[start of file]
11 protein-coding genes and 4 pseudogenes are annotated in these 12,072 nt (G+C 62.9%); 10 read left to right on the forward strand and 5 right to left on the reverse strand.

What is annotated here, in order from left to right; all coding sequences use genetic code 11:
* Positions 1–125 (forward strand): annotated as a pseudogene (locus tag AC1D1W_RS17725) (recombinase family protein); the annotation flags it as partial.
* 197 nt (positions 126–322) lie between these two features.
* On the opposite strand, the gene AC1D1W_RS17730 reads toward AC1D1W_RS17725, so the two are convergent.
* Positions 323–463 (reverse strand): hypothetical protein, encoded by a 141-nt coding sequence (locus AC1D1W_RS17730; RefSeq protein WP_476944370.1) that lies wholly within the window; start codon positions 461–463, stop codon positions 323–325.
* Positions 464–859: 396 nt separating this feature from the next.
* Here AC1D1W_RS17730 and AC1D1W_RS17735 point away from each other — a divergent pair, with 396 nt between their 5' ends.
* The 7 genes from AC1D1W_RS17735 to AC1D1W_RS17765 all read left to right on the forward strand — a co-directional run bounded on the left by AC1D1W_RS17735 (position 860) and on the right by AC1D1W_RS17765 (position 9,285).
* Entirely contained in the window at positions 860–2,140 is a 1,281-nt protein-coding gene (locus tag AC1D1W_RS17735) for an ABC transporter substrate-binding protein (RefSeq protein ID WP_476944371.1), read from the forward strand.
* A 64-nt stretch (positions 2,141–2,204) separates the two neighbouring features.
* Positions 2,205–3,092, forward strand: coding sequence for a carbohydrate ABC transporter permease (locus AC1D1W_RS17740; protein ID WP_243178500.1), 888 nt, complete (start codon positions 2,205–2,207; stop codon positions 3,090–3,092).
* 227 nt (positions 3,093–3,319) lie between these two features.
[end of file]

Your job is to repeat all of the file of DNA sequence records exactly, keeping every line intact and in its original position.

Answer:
11 protein-coding genes and 4 pseudogenes are annotated in these 12,072 nt (G+C 62.9%); 10 read left to right on the forward strand and 5 right to left on the reverse strand.

What is annotated here, in order from left to right; all coding sequences use genetic code 11:
* Positions 1–125 (forward strand): annotated as a pseudogene (locus tag AC1D1W_RS17725) (recombinase family protein); the annotation flags it as partial.
* 197 nt (positions 126–322) lie between these two features.
* On the opposite strand, the gene AC1D1W_RS17730 reads toward AC1D1W_RS17725, so the two are convergent.
* Positions 323–463 (reverse strand): hypothetical protein, encoded by a 141-nt coding sequence (locus AC1D1W_RS17730; RefSeq protein WP_476944370.1) that lies wholly within the window; start codon positions 461–463, stop codon positions 323–325.
* Positions 464–859: 396 nt separating this feature from the next.
* Here AC1D1W_RS17730 and AC1D1W_RS17735 point away from each other — a divergent pair, with 396 nt between their 5' ends.
* The 7 genes from AC1D1W_RS17735 to AC1D1W_RS17765 all read left to right on the forward strand — a co-directional run bounded on the left by AC1D1W_RS17735 (position 860) and on the right by AC1D1W_RS17765 (position 9,285).
* Entirely contained in the window at positions 860–2,140 is a 1,281-nt protein-coding gene (locus tag AC1D1W_RS17735) for an ABC transporter substrate-binding protein (RefSeq protein ID WP_476944371.1), read from the forward strand.
* A 64-nt stretch (positions 2,141–2,204) separates the two neighbouring features.
* Positions 2,205–3,092, forward strand: coding sequence for a carbohydrate ABC transporter permease (locus AC1D1W_RS17740; protein ID WP_243178500.1), 888 nt, complete (start codon positions 2,205–2,207; stop codon positions 3,090–3,092).
* 227 nt (positions 3,093–3,319) lie between these two features.